Autumn means colorful leaves falling, harvest time for prized fruits and vegetables, and a very special flourish of native blooms. This time of year is dominated by the asters, plants that have composite blooms that pack together many different flowers to make a single, large display. Think of a sunflower, composed of many separate flowers that make a single disk-shaped composite head. But, our most dominant autumn aster does not make a flat-faced flower like a sunflower, it makes a rich, linear display of hundreds of flowers in a line. It is the misunderstood goldenrod
Goldenrod is taxonomically the genus Solidago, a genus of about 150 species of perennial herbs native to North America. Goldenrod was reputed to be a cure for many ailments, although validation of such claims can be rare (see blog on medicinal plants, April 22, 2022 “Herbalism and the Doctrine of Signatures”). On the other side, goldenrod is misunderstood as being a nuisance regarding hay fever, an allergy to pollen. The real guilty party is ragweed, which is very different, even if it is commonly confused.
Goldenrod is insect pollinated, and therefore the heavy or sticky pollen is only moved by insects. It doesn’t blow on the wind and cause respiratory problems. Goldenrod pollen is highly prized by insects that seek pollen because it has between 12% and 18% protein in their pollen, which is very high. Ham has about the same level of protein per ounce. Such a resource is important for pollinators to maximize food storage, and many insects harvest this pollen to get through the winter. About 50 native insects are known to rely on goldenrod, particularly moths, butterflies, bees, and wasps.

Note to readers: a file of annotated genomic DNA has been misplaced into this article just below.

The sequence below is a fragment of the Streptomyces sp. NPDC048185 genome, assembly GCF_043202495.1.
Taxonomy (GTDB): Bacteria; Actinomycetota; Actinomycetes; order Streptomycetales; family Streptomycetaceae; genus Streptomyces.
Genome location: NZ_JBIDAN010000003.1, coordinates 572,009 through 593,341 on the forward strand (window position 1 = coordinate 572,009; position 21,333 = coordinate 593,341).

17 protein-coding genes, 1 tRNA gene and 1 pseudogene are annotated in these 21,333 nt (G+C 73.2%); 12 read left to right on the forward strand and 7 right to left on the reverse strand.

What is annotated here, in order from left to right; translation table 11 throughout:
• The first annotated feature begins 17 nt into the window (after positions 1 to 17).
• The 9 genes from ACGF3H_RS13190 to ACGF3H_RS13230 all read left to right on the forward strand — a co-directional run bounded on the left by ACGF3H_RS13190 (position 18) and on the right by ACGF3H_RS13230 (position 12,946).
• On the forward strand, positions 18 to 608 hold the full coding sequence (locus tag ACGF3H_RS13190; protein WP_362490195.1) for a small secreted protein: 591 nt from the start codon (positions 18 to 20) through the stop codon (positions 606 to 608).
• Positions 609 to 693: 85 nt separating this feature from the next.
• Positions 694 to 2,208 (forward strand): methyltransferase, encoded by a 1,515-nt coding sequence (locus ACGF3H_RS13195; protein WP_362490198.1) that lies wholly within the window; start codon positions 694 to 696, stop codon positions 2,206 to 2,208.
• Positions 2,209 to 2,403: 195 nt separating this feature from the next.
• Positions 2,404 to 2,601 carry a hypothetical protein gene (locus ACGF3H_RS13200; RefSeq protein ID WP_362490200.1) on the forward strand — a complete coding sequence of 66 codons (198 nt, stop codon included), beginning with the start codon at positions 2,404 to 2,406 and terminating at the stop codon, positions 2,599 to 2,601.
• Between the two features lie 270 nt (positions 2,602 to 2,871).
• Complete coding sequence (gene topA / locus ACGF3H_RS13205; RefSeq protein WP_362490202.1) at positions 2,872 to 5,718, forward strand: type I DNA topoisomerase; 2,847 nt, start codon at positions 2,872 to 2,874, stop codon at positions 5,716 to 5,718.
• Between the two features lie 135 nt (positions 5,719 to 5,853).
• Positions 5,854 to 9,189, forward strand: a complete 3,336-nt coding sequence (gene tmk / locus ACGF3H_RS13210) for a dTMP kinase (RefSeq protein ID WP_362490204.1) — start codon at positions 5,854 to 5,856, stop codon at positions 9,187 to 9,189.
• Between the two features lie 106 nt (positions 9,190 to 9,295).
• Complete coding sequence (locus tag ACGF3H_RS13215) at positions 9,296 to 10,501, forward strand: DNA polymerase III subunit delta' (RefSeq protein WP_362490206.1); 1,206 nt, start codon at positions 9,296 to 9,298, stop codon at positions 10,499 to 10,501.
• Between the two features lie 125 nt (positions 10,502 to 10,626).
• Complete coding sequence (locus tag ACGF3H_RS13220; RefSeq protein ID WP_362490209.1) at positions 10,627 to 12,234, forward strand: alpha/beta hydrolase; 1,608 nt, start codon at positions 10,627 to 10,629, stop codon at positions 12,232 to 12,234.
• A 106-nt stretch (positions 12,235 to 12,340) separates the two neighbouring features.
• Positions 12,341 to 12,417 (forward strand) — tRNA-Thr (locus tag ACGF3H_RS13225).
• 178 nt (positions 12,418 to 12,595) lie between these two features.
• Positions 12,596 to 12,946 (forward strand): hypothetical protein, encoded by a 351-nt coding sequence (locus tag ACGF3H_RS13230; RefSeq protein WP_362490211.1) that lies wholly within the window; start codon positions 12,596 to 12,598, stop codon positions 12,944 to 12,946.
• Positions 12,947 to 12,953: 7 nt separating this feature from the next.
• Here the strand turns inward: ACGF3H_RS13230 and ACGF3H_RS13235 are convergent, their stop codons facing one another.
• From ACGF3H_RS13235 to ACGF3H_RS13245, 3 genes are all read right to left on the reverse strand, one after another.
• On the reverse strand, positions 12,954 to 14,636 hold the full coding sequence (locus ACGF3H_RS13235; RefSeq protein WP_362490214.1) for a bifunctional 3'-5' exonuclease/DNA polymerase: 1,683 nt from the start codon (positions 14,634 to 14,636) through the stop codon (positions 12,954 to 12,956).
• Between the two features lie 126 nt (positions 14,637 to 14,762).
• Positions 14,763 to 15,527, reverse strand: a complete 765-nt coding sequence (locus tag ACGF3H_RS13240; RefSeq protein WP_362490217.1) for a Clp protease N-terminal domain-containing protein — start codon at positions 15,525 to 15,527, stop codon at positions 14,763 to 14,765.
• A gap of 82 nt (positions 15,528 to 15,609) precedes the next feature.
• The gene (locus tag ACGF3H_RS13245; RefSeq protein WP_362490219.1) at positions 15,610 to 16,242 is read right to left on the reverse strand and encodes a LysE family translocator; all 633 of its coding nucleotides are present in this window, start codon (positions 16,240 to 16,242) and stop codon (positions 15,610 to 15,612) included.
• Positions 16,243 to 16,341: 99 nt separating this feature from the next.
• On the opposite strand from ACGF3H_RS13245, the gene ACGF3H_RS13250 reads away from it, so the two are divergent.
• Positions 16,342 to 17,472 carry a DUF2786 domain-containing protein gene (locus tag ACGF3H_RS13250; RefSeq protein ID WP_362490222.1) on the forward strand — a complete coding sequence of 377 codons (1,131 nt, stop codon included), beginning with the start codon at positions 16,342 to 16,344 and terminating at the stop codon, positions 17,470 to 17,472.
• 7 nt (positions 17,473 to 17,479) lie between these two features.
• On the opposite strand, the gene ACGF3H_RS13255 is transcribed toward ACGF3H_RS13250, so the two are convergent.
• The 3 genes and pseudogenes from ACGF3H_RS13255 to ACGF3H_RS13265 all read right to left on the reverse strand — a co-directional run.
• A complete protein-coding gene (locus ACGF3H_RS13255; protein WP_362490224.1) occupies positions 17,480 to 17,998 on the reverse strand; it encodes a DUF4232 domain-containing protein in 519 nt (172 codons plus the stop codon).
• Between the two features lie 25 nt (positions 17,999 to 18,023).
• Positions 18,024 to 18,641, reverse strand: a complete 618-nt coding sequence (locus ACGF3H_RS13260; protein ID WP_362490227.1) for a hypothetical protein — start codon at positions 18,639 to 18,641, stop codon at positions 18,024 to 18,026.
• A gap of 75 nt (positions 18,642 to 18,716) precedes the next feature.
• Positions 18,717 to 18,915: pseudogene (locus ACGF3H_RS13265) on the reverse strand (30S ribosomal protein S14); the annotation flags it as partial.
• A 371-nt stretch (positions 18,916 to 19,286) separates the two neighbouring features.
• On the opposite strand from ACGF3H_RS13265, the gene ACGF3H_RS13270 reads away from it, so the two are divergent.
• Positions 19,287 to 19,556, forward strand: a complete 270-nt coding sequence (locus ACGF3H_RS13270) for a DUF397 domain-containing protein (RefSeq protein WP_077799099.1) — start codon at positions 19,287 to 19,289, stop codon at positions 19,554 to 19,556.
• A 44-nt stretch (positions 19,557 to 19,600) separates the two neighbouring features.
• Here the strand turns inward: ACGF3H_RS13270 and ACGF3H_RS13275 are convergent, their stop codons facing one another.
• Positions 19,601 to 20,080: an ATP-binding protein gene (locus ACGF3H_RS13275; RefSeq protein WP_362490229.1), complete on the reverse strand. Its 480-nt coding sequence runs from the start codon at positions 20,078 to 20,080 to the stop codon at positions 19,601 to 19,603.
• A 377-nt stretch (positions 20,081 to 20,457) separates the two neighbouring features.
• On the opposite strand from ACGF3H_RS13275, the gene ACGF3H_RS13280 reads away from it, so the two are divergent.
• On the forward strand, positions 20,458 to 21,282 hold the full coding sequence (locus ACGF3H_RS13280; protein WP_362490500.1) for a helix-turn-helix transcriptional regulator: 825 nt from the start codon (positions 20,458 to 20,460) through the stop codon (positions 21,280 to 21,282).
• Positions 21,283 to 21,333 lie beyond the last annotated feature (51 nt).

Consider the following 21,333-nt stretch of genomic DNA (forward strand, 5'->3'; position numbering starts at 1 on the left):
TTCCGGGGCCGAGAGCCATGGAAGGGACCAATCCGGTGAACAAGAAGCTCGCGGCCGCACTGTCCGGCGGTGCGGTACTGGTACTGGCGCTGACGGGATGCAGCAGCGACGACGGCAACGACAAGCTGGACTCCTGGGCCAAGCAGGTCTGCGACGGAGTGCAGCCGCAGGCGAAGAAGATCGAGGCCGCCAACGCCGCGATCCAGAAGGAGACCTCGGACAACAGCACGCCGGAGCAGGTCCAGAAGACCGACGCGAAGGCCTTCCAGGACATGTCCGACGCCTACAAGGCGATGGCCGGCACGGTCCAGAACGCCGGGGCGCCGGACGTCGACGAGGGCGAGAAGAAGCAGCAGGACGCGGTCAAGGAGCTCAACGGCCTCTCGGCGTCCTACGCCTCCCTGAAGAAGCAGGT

Goldenrods are not all benign, and the species most common in our area, Solidago canadensis, can take over large areas. Colonizing old fields after two or four years of growth, they spread by rhizomes, which are underground stems, and can cover huge areas. All plants from a single rhizome are identical, so the field of goldenrod is not thousands of plants, but really just one plant in thousands of stems. The density of stems and leaves chokes out all other plants, and it becomes a pure stand of goldenrod, very large, in just a few years
How S. canadensis forms such large stands is not entirely understood, but one possible hint is that other species of Solidago are toxic. In the western US, native Rayless Goldenrod (also called jimmyweed), is toxic to sheep, horses, cattle, and goats, none of which evolved in North America. According to researchers at New Mexico State University, poisoning is most common in late fall and winter.
Large, dense stands of goldenrod eventually are discovered by their enemies. An easy one to detect is the gall Eurotsa solidagnis. These flies make large galls on the stems of the goldenrod. Soon, comes a particular beetle, the Goldenrod Leafminer, Microrhopala vittate. This native beetle will attack when the stand is more than about five years old, and they will decimate the population of goldenrod, setting it far back. Then, other plants grow well in the light gap. Soon, woody plants begin to fill the clearing. And the forest returns.
My favorite goldenrod is one of the few that will grow in the shade, and even in the forest. This species, S. caesia is unlike the S. canadensis we all know. Called “wreath-“ or “blue-stem-” goldenrod, it bears flowers all along its stem instead of at its apex. It has a low habit, rarely getting belt-high, and it does not form large stands as S. canadensis does. This would be a great plant to have in the garden in late summer. But, alas, it is not in the marketplace. Perhaps we should all ask our garden shops if they will stock it.